(Bloomberg) -- French President Emmanuel Macron’s government will outline changes to immigration laws on Tuesday, testing whether it can navigate divisions among political factions that have been accentuated by a spat with Italy over a migrant boat. 

Prime Minister Elisabeth Borne will present plans to the National Assembly that would overhaul the asylum system, giving more undocumented workers legal status while putting in place tougher rules to deport others. 

“This is a very important bill that aims to better integrate those who want to integrate in the French Republic,” Interior Minister Gerald Darmanin said on France Info radio on Tuesday. “It also aims to expel people who don’t respect our laws.” 

Immigration is politically risky terrain in France that has traditionally divided leftist and right-wing groups Macron brought together in his centrist party. But that grouping lost its absolute majority in elections earlier this year, meaning Macron will need to build a coalition to get changes approved in a vote. 

The president’s government would likely turn to the conservative Republicans, but taking a tougher line on immigration would test the support of more left-leaning lawmakers in his own party. Meanwhile, the Republicans have criticized Macron’s decision to allow a boat of migrants to dock in France when Italy refused, saying it could set a dangerous precedent.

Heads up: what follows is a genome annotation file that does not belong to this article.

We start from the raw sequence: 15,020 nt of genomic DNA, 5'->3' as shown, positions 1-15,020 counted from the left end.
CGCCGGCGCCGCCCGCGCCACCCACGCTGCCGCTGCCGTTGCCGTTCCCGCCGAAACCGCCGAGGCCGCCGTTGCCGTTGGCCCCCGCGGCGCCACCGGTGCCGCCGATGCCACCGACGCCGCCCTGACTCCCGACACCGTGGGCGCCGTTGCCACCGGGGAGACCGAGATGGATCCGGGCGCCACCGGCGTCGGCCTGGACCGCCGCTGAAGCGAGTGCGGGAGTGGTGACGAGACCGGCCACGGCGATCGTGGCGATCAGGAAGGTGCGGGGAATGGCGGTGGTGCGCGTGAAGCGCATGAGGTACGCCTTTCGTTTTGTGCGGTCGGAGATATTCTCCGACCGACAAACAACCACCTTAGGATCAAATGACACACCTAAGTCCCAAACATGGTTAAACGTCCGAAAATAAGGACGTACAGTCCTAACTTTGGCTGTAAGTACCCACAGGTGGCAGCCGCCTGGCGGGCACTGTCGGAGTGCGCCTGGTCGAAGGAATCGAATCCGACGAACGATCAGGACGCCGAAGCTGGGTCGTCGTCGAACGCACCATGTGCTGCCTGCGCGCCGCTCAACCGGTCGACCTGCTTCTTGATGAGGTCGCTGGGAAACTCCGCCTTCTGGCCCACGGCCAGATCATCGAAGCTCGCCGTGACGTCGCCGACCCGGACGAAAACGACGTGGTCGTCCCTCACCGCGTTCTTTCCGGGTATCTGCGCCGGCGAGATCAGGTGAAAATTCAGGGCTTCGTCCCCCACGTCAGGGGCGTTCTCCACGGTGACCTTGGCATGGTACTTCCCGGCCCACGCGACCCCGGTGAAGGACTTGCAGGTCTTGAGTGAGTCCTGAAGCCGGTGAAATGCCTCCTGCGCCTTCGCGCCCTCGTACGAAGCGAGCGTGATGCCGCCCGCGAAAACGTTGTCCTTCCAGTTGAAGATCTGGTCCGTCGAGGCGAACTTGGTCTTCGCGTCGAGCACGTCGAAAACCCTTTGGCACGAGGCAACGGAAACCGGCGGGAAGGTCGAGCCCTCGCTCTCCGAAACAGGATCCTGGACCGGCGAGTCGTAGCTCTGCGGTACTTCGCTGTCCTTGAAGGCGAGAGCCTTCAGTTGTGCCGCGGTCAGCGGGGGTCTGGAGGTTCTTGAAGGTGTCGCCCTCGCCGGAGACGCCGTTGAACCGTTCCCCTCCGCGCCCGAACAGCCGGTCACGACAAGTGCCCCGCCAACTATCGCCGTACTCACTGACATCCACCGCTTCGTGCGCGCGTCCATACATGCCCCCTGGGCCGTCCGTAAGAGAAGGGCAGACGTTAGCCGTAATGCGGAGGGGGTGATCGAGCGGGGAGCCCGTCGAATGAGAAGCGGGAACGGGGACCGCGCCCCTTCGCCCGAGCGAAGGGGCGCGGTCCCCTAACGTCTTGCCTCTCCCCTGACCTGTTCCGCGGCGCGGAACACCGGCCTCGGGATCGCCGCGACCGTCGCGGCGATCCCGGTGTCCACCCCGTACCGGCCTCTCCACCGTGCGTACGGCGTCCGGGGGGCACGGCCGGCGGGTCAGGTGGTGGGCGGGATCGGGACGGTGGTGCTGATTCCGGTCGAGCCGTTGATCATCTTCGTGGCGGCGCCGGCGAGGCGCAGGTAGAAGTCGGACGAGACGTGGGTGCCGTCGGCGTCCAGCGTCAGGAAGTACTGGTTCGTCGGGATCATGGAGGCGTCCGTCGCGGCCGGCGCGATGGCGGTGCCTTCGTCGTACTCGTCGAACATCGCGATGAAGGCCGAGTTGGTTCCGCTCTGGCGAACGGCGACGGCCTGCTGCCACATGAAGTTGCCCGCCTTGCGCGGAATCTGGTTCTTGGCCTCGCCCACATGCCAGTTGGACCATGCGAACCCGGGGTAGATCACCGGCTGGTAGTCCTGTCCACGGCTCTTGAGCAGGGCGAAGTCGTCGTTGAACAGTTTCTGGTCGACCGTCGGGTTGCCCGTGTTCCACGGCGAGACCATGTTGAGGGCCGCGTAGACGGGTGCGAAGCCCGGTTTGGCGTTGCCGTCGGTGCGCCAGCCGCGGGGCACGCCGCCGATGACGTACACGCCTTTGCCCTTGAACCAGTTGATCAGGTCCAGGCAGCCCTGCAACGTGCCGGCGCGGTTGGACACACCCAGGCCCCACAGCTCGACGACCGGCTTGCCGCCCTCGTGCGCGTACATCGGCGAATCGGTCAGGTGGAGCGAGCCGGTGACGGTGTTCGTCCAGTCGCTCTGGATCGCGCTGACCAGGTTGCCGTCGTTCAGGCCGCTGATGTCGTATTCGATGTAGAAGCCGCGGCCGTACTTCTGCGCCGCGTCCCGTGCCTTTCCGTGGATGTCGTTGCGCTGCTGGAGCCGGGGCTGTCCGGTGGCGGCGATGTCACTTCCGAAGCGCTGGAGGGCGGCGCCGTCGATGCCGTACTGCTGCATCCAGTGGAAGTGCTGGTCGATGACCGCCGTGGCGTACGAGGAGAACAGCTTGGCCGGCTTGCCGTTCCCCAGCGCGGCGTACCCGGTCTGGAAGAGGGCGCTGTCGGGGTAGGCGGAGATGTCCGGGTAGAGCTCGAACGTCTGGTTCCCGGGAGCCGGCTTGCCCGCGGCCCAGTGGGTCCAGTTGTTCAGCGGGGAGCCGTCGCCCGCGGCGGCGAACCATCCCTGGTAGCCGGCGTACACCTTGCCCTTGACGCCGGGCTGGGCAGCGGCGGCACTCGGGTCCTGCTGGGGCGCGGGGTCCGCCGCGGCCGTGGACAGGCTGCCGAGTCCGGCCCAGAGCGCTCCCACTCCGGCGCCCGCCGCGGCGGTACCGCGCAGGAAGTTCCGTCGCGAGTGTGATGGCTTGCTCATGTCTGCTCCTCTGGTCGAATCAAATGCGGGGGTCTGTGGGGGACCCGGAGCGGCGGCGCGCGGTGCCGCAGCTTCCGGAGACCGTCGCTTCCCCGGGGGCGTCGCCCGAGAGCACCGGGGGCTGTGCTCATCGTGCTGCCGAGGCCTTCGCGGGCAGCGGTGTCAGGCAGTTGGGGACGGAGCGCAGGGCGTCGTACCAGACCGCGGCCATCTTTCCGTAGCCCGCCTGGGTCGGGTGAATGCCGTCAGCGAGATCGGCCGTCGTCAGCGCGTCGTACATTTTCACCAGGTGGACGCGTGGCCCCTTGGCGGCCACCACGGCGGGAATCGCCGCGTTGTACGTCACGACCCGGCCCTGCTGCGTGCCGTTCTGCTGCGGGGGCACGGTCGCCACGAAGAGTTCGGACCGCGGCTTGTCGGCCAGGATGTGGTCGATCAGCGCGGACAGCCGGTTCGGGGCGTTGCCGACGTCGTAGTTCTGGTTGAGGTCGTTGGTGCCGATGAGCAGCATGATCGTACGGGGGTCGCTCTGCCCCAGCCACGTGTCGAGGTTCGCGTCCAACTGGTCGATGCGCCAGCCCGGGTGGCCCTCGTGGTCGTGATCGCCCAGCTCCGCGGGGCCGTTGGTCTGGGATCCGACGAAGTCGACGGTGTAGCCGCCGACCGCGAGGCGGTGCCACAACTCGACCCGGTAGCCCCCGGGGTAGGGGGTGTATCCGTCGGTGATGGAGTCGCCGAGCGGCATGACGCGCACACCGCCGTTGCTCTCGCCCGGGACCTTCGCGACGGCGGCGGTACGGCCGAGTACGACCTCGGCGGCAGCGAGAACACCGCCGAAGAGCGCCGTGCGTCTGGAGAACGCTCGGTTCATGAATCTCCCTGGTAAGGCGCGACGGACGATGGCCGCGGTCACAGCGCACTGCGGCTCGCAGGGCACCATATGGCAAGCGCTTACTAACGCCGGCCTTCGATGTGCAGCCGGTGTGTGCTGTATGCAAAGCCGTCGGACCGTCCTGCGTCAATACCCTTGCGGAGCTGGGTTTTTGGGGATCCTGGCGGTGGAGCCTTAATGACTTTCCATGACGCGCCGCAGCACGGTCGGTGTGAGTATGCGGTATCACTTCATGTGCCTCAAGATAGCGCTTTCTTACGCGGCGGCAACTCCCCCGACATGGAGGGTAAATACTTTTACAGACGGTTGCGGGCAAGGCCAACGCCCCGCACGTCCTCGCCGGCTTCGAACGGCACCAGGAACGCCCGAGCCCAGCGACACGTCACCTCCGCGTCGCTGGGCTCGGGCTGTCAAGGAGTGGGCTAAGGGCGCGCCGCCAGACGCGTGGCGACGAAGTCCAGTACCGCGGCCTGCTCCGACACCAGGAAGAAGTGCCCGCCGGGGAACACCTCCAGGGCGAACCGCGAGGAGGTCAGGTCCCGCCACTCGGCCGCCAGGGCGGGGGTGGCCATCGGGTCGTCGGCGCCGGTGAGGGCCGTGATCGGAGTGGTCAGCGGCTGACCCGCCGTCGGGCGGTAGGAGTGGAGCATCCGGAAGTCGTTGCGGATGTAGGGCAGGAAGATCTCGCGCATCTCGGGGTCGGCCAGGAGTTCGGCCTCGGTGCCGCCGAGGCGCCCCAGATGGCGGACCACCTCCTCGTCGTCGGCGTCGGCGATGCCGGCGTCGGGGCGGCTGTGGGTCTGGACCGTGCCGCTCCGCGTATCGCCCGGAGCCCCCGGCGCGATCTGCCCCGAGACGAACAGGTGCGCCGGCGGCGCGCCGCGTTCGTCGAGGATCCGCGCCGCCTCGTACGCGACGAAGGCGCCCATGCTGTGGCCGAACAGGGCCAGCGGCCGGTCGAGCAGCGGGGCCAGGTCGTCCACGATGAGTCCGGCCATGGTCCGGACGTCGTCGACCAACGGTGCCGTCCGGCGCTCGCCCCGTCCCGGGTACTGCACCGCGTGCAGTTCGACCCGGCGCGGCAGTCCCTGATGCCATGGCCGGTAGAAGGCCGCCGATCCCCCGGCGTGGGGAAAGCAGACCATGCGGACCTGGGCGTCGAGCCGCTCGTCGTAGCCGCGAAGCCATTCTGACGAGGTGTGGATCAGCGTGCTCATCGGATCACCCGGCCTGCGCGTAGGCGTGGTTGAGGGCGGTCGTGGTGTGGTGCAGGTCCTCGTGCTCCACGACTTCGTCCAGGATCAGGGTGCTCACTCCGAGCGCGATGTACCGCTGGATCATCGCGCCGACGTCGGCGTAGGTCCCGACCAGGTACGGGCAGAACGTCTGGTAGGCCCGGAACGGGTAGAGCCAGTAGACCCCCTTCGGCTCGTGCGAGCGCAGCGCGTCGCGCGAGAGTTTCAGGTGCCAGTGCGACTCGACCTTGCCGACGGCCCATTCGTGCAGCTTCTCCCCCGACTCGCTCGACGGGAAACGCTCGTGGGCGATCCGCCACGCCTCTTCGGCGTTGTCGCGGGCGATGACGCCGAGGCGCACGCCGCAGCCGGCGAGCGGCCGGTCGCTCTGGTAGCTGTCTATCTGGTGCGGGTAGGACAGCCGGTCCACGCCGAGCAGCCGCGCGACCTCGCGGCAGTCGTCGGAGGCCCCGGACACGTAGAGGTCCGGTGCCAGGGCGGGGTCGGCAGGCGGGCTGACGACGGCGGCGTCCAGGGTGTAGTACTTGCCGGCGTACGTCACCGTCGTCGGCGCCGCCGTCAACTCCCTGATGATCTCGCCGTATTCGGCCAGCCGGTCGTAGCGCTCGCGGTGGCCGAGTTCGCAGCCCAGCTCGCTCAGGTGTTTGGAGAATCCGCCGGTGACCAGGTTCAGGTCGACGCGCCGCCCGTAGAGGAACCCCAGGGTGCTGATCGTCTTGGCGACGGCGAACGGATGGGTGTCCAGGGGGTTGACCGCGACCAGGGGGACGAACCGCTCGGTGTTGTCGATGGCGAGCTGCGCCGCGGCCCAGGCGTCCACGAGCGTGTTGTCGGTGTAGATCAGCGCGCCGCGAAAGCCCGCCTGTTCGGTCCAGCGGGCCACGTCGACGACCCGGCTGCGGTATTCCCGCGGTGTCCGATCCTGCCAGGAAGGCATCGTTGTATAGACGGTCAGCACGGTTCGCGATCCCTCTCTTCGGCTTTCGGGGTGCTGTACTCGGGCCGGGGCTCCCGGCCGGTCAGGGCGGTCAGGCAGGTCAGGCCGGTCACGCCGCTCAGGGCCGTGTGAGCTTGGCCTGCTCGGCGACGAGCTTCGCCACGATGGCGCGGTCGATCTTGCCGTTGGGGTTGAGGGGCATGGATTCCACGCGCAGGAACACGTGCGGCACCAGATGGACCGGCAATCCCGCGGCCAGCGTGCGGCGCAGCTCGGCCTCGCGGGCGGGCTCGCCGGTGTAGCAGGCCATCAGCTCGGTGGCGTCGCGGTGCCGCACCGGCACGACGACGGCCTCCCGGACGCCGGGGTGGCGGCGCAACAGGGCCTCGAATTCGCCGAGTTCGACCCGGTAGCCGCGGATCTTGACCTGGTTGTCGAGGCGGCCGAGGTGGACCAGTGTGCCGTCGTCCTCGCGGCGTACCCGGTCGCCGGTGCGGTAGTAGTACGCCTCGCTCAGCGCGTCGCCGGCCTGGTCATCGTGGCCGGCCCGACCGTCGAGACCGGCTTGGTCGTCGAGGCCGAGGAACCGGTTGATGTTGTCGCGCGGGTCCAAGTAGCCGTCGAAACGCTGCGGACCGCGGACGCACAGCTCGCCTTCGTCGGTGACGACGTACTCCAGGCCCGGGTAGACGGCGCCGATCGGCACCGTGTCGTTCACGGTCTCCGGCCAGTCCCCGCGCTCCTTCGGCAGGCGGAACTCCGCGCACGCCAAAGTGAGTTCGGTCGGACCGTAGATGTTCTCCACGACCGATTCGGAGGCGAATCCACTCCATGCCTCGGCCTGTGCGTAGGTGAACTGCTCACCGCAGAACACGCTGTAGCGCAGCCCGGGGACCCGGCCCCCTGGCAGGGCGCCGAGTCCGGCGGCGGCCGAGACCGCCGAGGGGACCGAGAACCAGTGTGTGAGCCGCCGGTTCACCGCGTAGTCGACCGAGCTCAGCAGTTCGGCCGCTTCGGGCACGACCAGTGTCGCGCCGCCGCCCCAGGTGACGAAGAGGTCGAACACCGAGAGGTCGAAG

Darmanin, who allied with Macron in 2017 after quitting the Republicans, said several tens of thousands of undocumented workers in sectors with labor shortages could be eligible for temporary legal status under the new rules, but those with a criminal record would be excluded. The bill would also streamline the asylum process and strengthen measures for deporting foreigners. 

“We are not for or against immigration,” Darmanin said. “The question is what kind of immigration.”

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